Matthew Marks is known as an artist’s dealer, but the longtime New York gallerist outdid himself in January 2012, when he convinced one of his most eminent artists, Ellsworth Kelly, to transform the building that houses his new Los Angeles outpost into a piece of art. When Kelly looked at architect Peter Zellner’s design—a white, cube-like structure with no windows that stands on North Orange Grove Avenue in West Hollywood—the 89-year-old, hard-edge abstractionist got the idea to add a black bar that extends across the top of the facade. The result echoes two classic Kelly black-and-white works—a collage from 1954 and a painting from 1966—and serves as a way to let visitors know that, when they cross the threshold, they will enter a space completely devoted to the experience of art.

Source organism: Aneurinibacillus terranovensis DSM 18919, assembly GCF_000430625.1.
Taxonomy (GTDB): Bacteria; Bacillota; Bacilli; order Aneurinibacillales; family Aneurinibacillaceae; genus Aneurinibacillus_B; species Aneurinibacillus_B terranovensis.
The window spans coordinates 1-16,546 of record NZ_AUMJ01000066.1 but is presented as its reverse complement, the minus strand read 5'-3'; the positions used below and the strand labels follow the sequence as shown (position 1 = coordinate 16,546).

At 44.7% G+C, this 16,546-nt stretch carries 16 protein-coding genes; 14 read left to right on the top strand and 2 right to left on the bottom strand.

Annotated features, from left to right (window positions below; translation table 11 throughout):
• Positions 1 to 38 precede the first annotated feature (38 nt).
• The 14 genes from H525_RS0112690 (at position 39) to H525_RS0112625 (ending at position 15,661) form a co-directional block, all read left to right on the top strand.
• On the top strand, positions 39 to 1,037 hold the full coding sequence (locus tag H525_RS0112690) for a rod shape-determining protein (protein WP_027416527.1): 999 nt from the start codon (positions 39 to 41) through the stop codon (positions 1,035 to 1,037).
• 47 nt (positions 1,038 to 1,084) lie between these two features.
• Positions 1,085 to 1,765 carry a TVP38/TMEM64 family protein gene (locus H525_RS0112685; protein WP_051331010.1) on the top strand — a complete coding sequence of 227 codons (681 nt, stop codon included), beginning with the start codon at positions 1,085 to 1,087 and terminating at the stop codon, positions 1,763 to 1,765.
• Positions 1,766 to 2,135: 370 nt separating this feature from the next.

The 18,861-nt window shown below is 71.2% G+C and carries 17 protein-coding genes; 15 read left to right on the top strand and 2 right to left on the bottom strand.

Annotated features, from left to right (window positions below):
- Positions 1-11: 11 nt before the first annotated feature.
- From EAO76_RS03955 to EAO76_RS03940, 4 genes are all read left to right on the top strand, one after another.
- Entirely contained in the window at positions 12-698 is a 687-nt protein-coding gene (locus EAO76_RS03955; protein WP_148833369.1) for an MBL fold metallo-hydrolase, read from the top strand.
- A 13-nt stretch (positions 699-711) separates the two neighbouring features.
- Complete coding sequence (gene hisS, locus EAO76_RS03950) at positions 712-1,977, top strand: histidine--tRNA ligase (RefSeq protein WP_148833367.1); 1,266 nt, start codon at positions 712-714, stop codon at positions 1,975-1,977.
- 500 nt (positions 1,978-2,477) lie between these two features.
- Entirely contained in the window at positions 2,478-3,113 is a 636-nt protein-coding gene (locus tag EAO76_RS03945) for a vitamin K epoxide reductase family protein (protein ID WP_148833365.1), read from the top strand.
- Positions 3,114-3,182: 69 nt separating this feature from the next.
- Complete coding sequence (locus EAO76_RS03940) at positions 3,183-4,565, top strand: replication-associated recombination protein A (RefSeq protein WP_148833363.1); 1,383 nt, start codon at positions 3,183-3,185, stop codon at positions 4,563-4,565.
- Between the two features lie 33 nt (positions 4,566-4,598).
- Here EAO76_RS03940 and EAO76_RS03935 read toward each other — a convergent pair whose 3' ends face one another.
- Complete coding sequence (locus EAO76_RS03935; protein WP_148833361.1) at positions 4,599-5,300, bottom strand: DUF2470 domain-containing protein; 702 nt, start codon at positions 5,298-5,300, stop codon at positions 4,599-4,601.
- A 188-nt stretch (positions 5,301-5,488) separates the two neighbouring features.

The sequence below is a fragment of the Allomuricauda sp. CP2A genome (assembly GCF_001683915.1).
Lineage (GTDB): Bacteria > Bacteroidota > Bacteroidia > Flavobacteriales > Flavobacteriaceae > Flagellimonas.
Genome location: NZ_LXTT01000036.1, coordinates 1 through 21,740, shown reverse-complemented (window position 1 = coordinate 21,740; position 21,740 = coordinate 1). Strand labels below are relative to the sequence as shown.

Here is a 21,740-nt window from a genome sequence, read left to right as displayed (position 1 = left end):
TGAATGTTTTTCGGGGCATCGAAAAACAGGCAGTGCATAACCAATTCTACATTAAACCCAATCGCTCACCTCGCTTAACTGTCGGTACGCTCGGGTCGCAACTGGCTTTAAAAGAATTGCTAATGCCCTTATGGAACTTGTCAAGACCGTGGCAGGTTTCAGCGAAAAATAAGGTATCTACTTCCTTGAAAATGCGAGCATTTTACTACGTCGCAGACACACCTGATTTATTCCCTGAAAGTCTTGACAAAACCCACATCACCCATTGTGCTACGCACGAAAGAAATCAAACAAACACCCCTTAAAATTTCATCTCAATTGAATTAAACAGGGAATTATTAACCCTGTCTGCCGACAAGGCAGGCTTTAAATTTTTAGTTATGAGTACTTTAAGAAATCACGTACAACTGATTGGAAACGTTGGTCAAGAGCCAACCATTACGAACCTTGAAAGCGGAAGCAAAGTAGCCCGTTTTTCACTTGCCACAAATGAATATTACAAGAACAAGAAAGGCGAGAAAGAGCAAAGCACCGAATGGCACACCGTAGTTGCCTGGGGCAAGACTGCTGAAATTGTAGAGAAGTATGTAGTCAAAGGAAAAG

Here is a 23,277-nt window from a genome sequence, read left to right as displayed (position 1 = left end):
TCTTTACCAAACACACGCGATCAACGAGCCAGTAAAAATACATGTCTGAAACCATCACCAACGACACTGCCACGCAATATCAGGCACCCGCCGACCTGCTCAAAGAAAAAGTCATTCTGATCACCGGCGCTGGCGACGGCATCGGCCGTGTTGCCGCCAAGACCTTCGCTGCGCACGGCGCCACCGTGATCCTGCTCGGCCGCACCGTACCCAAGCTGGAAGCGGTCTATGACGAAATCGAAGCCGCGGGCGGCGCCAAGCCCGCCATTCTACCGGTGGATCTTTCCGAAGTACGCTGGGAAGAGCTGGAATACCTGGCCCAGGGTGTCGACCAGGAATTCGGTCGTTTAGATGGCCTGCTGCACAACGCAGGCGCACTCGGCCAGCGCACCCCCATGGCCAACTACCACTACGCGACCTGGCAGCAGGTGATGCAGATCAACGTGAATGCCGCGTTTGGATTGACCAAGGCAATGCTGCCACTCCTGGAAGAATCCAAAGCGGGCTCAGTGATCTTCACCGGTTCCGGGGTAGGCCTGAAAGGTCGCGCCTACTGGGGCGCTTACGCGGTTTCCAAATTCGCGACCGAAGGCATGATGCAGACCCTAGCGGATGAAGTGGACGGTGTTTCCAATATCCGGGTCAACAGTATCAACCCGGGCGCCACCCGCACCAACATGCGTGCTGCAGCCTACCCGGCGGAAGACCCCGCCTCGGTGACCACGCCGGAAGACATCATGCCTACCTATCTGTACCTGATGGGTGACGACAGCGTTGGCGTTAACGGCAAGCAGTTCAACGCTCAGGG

The opening exhibition of works by Kelly was followed by shows devoted to the talents of Los Angeles artists Charles Ray and Ken Price; Jasper Johns; and Robert Gober, among others. In this location, Marks intends not only to welcome California artists but also to focus on artists who are underexposed on the West Coast. Either way, both artists and art enthusiasts will feel at home at Marks and Kelly’s place.
Matthew Marks, 323.654.1830, www.matthewmarks.com